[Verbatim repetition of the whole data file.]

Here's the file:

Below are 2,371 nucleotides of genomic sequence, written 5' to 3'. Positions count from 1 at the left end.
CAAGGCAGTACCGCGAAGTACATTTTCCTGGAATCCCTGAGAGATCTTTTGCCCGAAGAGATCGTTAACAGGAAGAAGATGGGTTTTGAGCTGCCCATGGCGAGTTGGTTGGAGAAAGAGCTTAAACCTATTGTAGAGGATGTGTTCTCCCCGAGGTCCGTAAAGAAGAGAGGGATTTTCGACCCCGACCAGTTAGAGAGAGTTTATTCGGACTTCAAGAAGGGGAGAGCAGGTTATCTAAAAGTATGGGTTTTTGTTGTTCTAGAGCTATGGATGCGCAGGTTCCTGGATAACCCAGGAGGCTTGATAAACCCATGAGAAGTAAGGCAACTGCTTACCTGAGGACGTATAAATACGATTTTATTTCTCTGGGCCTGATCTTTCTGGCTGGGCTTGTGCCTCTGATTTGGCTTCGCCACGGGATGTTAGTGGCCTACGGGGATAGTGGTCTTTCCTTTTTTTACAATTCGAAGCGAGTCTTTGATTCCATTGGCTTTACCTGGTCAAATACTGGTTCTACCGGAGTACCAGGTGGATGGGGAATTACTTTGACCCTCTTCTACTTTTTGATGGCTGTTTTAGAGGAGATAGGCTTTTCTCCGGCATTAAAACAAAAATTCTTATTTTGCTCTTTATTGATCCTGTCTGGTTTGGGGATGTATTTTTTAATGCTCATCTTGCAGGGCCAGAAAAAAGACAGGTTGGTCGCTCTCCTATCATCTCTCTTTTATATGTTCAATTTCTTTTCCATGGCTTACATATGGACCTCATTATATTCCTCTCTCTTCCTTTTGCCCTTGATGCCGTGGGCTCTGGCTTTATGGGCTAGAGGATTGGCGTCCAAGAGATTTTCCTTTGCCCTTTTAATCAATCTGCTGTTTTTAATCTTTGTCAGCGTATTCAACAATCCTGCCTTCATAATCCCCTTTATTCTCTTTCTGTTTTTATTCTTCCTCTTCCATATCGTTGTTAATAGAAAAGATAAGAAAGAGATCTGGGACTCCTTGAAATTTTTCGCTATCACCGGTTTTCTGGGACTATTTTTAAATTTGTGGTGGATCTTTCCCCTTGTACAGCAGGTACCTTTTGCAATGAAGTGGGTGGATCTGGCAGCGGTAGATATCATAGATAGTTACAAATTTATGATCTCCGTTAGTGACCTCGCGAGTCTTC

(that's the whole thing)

Below are 2,371 nucleotides of genomic sequence, written 5' to 3'. Positions count from 1 at the left end.
CAAGGCAGTACCGCGAAGTACATTTTCCTGGAATCCCTGAGAGATCTTTTGCCCGAAGAGATCGTTAACAGGAAGAAGATGGGTTTTGAGCTGCCCATGGCGAGTTGGTTGGAGAAAGAGCTTAAACCTATTGTAGAGGATGTGTTCTCCCCGAGGTCCGTAAAGAAGAGAGGGATTTTCGACCCCGACCAGTTAGAGAGAGTTTATTCGGACTTCAAGAAGGGGAGAGCAGGTTATCTAAAAGTATGGGTTTTTGTTGTTCTAGAGCTATGGATGCGCAGGTTCCTGGATAACCCAGGAGGCTTGATAAACCCATGAGAAGTAAGGCAACTGCTTACCTGAGGACGTATAAATACGATTTTATTTCTCTGGGCCTGATCTTTCTGGCTGGGCTTGTGCCTCTGATTTGGCTTCGCCACGGGATGTTAGTGGCCTACGGGGATAGTGGTCTTTCCTTTTTTTACAATTCGAAGCGAGTCTTTGATTCCATTGGCTTTACCTGGTCAAATACTGGTTCTACCGGAGTACCAGGTGGATGGGGAATTACTTTGACCCTCTTCTACTTTTTGATGGCTGTTTTAGAGGAGATAGGCTTTTCTCCGGCATTAAAACAAAAATTCTTATTTTGCTCTTTATTGATCCTGTCTGGTTTGGGGATGTATTTTTTAATGCTCATCTTGCAGGGCCAGAAAAAAGACAGGTTGGTCGCTCTCCTATCATCTCTCTTTTATATGTTCAATTTCTTTTCCATGGCTTACATATGGACCTCATTATATTCCTCTCTCTTCCTTTTGCCCTTGATGCCGTGGGCTCTGGCTTTATGGGCTAGAGGATTGGCGTCCAAGAGATTTTCCTTTGCCCTTTTAATCAATCTGCTGTTTTTAATCTTTGTCAGCGTATTCAACAATCCTGCCTTCATAATCCCCTTTATTCTCTTTCTGTTTTTATTCTTCCTCTTCCATATCGTTGTTAATAGAAAAGATAAGAAAGAGATCTGGGACTCCTTGAAATTTTTCGCTATCACCGGTTTTCTGGGACTATTTTTAAATTTGTGGTGGATCTTTCCCCTTGTACAGCAGGTACCTTTTGCAATGAAGTGGGTGGATCTGGCAGCGGTAGATATCATAGATAGTTACAAATTTATGATCTCCGTTAGTGACCTCGCGAGTCTTC